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Title: Elections%20and%20Voting%20Behavior

Elections and Voting Behavior
  • Chapter 10

How American Elections Work
  • Three types of elections
  • Select party nominees (primary elections take
    place in spring)
  • Select officeholders (general elections takes
    place in Nov.)
  • Select options on specific policies (special

Special Elections Ballot Measures
  • Referendum
  • State voters approve or disapprove proposed
  • Often used for constitutional amendments.
  • Initiative petition
  • Voters in some states propose legislation to be
    voted on.
  • Requires a specific number of signatures to be
  • Can still be voted down by the people.

The Expansion of Suffrage
  • Suffrage or franchise is the right to vote
  • It has been expanded throughout US history
  • Today nearly all Americans over the age of 18 can
    vote in elections

The Expansion of Suffrage
  • 15th Amendment (1870) granted suffrage to African
    Americans (and other non-whites)
  • 19th Amendment (1920) granted suffrage to women
  • 26th Amendment (1971) set the minimum voting age
    at 18 (from 21)

Whether to Vote A Citizens First Choice
  • Deciding Whether to Vote
  • U.S. typically has low voter turnoutshistorically
    around 50 in most presidential elections.
  • Some argue it is a rational choice to not vote.

Whether to Vote A Citizens First Choice
  • The Decline of Turnout 1892-2004 (Figure 10.2)

Whether to Vote Registration
  • 49 states require registrationofficially signing
    up to vote.
  • Registration procedures differ from state to
  • Registration requirements reduce turnout
  • It requires voters to register well in advance of
    the election day.
  • Motor Voter Act Requires states to permit people
    to register to vote when they apply for their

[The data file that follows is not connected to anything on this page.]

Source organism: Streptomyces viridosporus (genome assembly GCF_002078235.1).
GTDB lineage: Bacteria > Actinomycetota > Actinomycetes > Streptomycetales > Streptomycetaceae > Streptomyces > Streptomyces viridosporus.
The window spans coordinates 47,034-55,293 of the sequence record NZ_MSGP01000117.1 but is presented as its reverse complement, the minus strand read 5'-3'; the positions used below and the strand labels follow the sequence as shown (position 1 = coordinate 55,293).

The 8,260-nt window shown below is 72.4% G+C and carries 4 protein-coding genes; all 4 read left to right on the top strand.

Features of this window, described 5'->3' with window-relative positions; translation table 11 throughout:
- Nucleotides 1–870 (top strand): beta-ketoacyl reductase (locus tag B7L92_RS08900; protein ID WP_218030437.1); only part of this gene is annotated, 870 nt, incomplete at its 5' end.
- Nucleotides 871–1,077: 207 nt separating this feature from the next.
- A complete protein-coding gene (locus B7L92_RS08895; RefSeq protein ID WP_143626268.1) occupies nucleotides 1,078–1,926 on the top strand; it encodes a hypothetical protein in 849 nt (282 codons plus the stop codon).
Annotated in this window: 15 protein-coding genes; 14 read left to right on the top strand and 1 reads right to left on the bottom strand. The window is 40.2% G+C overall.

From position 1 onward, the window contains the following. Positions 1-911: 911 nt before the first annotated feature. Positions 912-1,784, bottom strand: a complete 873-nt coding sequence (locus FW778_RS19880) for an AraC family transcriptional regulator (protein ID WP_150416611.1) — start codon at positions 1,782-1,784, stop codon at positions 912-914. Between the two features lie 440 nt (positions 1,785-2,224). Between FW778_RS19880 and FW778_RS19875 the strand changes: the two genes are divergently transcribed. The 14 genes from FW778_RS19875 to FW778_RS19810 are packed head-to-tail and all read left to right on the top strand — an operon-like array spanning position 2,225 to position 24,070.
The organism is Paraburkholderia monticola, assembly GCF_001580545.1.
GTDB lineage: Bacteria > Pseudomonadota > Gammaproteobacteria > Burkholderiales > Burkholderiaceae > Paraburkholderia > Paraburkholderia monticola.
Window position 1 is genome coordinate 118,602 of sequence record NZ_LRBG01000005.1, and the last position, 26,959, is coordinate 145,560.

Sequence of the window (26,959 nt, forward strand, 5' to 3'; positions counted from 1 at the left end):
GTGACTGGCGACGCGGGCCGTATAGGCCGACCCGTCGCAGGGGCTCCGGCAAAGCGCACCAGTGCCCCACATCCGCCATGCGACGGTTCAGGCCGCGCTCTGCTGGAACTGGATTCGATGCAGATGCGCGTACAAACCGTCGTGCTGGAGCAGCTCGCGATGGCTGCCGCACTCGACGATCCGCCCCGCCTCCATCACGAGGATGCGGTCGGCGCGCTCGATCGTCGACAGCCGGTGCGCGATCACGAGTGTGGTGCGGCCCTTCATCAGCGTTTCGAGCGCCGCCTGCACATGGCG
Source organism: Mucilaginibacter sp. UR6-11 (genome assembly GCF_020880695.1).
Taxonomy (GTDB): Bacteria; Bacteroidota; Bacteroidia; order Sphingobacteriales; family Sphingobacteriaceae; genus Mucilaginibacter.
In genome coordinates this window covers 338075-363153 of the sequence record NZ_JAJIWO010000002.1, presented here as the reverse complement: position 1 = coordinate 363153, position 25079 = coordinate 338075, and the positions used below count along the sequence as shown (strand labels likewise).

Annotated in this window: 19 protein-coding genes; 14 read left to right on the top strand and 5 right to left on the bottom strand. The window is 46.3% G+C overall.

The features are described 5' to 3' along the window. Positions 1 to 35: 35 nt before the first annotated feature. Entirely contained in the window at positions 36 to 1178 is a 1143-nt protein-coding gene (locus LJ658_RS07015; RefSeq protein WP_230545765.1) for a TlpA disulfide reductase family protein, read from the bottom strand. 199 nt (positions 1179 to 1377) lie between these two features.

drivers license.

Other reasons cited for not voting
  • Some believe there is little ideological
    difference between the two parties candidates
  • They believe one vote among millions cast doesnt
  • They are unable to leave work on a Tuesday to

Some reasons people are more likely to vote
  • They perceive an ideological difference between
  • They have a sense of political efficacythey
    believe their vote makes a difference
  • The want to perform their civic duty in a

Predict who is likely to vote
  • Gender
  • Race (Caucasian, Latino, African American)
  • Age
  • Education
  • Religion (pick three)
  • Income
  • Urban or rural

Whether to Vote A Citizens First Choice
  • Who Votes?
  • Education More education more likely to vote.
    Most important factor.
  • Age Older more likely to vote.
  • Race Caucasian more likely to vote. BUT, other
    ethnicities are higher with comparable education.
  • Gender Female more likely to vote.

Whether to Vote A Citizens First Choice
  • Who Votes? (continued)
  • Marital Status Married more likely to vote.
  • Union Membership Union member more likely to
  • Traits are cumulative - possessing several adds

Voter Reforms
  • Studies show that if turnout increases among
    groups with low rates, Democrats would probably
    receive more votes
  • Republicans are unlikely to support reforms that
    would cost them this advantage

Whether to Vote A Citizens First Choice
Who Votes How?
  • Republicans
  • Upper income, evangelical Christians,
    conservative religious, Cuban Americans
  • Democrats
  • African Americans, Jews, women, Latinos

How Americans VoteExplaining Citizens Decisions
  • Mandate Theory of Elections
  • The idea that the winning candidate has a mandate
    from the people to carry out his or her platforms
    and politics.
  • Politicians like the theory better than political